The International Trade Centre (ITC) has unveiled the Amharic translation of the fourth edition of the practical source for the international coffee trade, The Coffee Guide.
The ITC launched the Coffee Guide in Addis Ababa today through its Alliances for Action initiative.
According to the ITC, the seminal publication builds on collaboration with more than 70 coffee industry actors from across the globe, from seed to cup, to chart a path towards a more sustainable future for the industry.
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The 4th edition updates the latest trends of the last decade, especially for quality, digitalization, climate change, finance and risk, and consumer preferences.
It presents fresh industry data that classify production and consumption numbers by coffee quality segment such as standard, premium, and specialized, rather than the traditional Arabica/Robusta classification of data.
“This is our first-ever Amharic version of the Coffee Guide, part of our move to more actively include coffee stakeholders in Ethiopia, the birthplace of coffee,’ said Pamela Coke-Hamilton, ITC Executive Director.
With the addition of the Amharic edition, the Coffee Guide can now be accessed globally in 5 languages including English, French, Portuguese, and Spanish.
“We’ve been providing neutral, hands-on information on the global coffee value chain for decades,” Coke-Hamilton said. “This latest edition puts a special focus on how product quality matches up with its impact on the environment and the lives of people behind the cup.”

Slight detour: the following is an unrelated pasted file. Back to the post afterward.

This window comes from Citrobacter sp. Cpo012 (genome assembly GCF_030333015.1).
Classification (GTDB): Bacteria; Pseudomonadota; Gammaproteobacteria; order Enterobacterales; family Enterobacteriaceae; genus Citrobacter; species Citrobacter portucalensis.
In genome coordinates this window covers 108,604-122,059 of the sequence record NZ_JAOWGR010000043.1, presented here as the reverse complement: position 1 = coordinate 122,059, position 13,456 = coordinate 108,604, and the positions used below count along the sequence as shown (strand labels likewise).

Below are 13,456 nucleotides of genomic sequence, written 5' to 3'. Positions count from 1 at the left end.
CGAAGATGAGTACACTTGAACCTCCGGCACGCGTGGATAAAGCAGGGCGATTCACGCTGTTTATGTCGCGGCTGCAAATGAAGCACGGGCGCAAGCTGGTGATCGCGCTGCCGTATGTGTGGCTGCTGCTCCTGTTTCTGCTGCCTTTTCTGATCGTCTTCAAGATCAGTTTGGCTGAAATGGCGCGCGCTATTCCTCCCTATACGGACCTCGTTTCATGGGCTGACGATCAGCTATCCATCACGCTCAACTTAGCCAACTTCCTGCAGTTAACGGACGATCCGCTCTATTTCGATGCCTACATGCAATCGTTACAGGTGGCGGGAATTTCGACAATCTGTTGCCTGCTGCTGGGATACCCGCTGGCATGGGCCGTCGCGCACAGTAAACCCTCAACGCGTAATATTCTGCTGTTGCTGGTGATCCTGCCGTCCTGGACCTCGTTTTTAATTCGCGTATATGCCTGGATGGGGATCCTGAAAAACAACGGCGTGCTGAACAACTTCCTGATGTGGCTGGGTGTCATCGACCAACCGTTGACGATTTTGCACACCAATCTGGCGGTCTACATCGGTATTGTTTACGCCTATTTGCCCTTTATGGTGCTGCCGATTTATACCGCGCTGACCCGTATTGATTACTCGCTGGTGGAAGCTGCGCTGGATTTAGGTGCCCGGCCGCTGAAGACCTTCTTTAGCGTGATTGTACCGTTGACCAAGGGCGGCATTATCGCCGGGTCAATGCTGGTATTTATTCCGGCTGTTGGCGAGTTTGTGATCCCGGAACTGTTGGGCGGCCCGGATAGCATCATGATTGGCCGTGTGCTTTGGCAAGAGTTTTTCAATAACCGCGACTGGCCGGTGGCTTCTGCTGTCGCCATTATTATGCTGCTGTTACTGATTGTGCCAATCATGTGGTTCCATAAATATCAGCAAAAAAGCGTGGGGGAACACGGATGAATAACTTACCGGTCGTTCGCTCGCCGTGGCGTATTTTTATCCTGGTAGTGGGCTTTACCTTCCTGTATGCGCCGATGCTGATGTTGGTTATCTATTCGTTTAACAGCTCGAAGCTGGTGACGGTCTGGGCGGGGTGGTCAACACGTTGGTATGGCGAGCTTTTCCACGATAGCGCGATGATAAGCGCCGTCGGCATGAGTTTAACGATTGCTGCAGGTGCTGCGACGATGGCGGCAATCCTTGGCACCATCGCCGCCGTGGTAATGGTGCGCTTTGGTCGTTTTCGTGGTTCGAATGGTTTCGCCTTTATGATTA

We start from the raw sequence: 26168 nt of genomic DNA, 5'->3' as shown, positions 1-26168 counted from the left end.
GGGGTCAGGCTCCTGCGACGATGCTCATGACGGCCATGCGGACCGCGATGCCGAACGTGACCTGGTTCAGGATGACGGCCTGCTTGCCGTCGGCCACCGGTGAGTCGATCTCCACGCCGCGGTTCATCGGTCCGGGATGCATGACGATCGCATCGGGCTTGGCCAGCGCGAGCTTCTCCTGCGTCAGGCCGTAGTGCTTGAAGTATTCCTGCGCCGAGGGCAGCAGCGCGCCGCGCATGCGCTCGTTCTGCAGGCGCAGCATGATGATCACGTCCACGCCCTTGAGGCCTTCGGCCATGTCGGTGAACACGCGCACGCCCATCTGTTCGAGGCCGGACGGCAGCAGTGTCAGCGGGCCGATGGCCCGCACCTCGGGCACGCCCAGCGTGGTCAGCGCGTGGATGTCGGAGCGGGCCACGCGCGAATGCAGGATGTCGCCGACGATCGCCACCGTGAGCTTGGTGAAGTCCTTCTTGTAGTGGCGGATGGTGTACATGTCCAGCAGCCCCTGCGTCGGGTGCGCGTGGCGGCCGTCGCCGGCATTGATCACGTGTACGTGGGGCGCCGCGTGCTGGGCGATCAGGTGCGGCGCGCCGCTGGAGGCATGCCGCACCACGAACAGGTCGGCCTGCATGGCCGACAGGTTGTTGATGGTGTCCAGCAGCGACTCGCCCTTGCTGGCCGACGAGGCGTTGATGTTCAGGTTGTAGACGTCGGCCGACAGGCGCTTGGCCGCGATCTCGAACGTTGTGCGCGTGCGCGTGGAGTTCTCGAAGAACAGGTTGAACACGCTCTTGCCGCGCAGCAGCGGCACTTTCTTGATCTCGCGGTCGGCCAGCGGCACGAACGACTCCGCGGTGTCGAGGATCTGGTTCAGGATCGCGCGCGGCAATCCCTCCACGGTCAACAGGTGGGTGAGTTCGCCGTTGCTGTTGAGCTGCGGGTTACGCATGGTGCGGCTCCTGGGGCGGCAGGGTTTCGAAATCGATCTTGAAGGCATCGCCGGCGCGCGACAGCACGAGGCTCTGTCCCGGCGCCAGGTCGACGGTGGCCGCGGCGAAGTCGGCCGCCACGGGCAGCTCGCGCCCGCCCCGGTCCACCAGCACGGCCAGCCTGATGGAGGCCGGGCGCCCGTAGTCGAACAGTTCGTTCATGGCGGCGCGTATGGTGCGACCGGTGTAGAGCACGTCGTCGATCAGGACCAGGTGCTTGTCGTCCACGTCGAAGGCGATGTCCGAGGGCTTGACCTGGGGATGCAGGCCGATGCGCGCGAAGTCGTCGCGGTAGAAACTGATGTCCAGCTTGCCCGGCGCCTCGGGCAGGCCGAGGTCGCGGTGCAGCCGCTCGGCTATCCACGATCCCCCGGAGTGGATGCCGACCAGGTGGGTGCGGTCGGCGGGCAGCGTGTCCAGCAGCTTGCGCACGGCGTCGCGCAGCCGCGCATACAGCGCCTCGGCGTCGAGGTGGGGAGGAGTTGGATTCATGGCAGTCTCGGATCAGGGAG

Last year, Ethiopia earned 1.4 billion dollars in coffee exports alone, a record in the country’s export history unprecedented amount.”
“The backbone of this success is our smallholder coffee farmers, and we must give back to them,” State Minister of Agriculture Sofia Kassa said.
At least 2.2 million of the world’s 12.5 million coffee farms are found in Ethiopia where the bean represents millions of livelihoods, a quarter of its export earnings. The country consumes half of what it produces.
The Amharic edition of the Coffee Guide is designed to be a practical tool for producers, exporters, and other value chain stakeholders to support a positive transformation of the sector, according to the ITC.
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It says regional trade, value addition at origin, digitalization, knowledge sharing, and green practices are some of the transformative solutions that can be leveraged to help the bean rise to its rightful place in the global coffee sector.
Coffee Guide explores these solutions and other crucial sector topics, the ITC said, adding that the Ethiopian Tea and Coffee Authority will integrate the Guide in its capacity building and training curricula, using it as an education tool to increase the competitiveness of smallholder coffee farmers throughout Ethiopia’s unions and cooperatives.